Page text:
Brain Tumors

Are you concerned about a brain tumors diagnosis for you or a loved one? Or do you simply want to learn more about diagnosis and treatment options?

On this page, we explore what is a brain tumor, benign and malignant tumors, classification of brain tumors, what are the risk factors for brain tumors, what are the symptoms of brain tumors, diagnostic methods such as neurological examination, CT, MRI, biopsy, etc. We also look into the latest treatment options such as surgical treament, radiotherapy, radiosurgery, chemotherapy and hormone therapy.

What is Brain Tumor?

Not all brain tumors are cancerous. Brain tumors are categorized into two groups: benign and malignant.

1.No cancerous cell is found in benign brain tumors:

  • They are usually surgically removed and rarely recur.
  • Margins and edges of benign brain tumors are clearly visualized.
  • They do not invade surrounding healthy cells and do not spread to other body regions. However, all those characteristics do not imply that benign tumors are completely non-hazardous.  Benign tumors may lead to severe health problems by compressing delicate zones of the brain.
  • In contrast to benign tumors located in other body regions, benign tumors in brain may occasionally cause a life-threatening condition.
  • Benign brain tumors very rarely progresses into malignant tumors over time.

2.Malignant tumors have cancerous cells:

  • Malignant brain tumors are usually more hazardous and cause life-threatening conditions.
  • Malignant tumors tend to grow rapidly and invade surrounding healthy tissues.
  • Rarely, cancer cells detach from malignant brain tumors and spread to other regions of brain, the spine or even other regions of the body (metastasis).

In some cases, malignant tumors do not metastasize or invade healthy tissues. Tumor may be confined to a tissue layer, scalp or any other structure in the cranium; this type of tumor is referred as “encapsulated tumor”.

Classification of Brain Tumors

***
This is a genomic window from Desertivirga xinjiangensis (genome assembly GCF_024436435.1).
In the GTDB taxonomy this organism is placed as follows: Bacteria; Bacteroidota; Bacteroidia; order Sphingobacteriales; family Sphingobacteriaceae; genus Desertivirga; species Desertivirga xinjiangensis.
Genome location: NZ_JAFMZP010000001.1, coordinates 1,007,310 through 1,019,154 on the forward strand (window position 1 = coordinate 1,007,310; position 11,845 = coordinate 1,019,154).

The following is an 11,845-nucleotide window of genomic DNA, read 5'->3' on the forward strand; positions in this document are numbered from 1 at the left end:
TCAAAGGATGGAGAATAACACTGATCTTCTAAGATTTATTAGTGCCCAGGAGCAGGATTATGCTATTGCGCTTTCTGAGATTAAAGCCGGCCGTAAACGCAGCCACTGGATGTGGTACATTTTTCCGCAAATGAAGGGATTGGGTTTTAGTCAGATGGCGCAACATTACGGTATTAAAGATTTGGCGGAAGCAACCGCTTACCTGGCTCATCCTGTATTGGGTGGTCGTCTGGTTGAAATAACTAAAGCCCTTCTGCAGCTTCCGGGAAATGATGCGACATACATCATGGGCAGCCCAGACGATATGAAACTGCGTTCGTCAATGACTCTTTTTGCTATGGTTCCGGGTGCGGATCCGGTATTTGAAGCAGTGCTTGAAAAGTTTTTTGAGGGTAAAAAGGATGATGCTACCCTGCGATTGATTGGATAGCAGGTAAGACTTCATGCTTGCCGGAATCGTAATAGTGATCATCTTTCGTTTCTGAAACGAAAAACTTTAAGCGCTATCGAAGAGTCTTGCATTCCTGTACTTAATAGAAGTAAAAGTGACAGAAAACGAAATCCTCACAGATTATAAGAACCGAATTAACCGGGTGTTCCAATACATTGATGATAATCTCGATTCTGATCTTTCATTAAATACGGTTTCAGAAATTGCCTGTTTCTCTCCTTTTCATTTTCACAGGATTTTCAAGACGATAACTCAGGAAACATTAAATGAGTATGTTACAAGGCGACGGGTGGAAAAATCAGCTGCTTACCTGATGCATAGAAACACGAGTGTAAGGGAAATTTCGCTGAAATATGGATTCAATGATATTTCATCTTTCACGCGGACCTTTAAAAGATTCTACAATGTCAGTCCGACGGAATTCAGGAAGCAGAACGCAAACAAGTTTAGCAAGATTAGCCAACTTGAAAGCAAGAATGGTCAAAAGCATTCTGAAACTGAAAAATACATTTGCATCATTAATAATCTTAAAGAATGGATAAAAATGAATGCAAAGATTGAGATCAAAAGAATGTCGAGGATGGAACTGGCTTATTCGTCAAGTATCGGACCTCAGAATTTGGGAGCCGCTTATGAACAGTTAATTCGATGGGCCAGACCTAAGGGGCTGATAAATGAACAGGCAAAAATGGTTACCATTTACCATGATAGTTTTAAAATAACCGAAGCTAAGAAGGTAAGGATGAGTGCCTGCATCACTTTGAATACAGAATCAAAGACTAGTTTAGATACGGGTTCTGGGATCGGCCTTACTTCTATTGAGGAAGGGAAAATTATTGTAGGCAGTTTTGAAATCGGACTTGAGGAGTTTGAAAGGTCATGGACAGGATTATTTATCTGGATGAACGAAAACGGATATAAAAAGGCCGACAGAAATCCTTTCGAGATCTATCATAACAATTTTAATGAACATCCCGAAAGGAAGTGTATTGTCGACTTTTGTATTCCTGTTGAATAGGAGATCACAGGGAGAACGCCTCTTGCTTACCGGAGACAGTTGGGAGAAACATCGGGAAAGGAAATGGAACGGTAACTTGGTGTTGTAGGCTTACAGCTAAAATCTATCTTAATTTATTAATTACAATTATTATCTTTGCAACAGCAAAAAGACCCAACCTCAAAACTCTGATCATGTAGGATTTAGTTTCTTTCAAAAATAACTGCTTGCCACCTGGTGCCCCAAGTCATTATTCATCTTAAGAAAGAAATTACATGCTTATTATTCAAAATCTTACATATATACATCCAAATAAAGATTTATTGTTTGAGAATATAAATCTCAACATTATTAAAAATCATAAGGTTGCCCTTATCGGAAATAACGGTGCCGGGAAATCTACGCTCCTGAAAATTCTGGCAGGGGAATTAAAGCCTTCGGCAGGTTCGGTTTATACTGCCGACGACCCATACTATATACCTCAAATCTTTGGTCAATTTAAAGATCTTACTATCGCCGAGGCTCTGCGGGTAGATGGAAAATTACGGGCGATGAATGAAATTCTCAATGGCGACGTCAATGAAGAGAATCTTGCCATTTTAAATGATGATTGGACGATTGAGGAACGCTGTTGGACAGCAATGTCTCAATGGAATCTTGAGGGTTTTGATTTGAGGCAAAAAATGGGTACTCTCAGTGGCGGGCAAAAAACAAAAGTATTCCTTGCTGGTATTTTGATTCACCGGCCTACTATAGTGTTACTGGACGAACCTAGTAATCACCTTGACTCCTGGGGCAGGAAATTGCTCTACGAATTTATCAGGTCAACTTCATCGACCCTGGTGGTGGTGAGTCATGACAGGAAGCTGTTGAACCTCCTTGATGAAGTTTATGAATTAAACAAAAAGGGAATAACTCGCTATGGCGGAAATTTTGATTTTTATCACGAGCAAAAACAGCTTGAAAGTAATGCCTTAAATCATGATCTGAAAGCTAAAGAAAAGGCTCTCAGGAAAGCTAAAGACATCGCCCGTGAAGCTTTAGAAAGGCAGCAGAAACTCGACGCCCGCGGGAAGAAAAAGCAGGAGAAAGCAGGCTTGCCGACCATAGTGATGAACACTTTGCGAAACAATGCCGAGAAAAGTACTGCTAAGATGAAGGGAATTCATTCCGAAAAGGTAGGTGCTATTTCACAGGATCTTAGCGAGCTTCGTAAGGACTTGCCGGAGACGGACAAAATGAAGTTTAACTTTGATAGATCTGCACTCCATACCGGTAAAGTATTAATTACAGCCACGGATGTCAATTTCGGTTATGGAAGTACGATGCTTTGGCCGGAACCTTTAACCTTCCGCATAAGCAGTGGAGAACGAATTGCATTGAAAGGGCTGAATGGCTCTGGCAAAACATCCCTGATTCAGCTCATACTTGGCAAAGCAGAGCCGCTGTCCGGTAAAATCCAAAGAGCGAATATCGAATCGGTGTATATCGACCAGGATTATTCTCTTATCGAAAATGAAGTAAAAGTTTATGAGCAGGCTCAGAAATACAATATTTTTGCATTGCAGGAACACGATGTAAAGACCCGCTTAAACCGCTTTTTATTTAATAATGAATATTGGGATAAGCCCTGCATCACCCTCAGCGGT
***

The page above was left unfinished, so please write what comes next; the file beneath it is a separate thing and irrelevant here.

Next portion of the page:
Brain tumors are classified incrementally (from stage one to stage four). Stage of a tumor points out how cancer cells appear under microscope. Cells of high-stage tumors appear more unusual and multiply more rapidly than cells of low-stage tumors.

Primary Brain Tumors
Tumors originating from brain tissue are referred as primary brain tumor. Primary brain tumors are classified by the cells they originate from or the brain region.

Secondary Brain Tumors
Cells of a malignant tumor that is located in any tissue or organ of the body can spread to brain through the blood circulation, resulting in formation of a new tumor there. Such tumors are referred as secondary brain tumor or metastatic brain tumor.

Brain Tumors: Who are at risk?
Following factors are linked to increased risk of primary brain tumors:

  • Male gender: Brain tumors are more common in men than women. However, meningioma, a tumor of central nervous system, is more frequently seen in women.
  • Race: Brain tumors are more likely in the white race than other races.
  • Age: Although aging increases the risk of brain tumor, it is more common in people at and older than 70. On the other hand, it is the most common second type of cancer in children, following the leukemia. Brain tumors are more likely in children younger than 8 than children older than 8.
  • Family: Positive family history for glioma, a central nervous system tumor, is linked to the risk of catching the same disease.
  • Exposure to particular chemicals and/or radiation at the work place: Exposure to industrial radiation, formaldehyde, vinyl chloride and acrylonitrile is also a risk factor.

Symptoms of Brain Tumors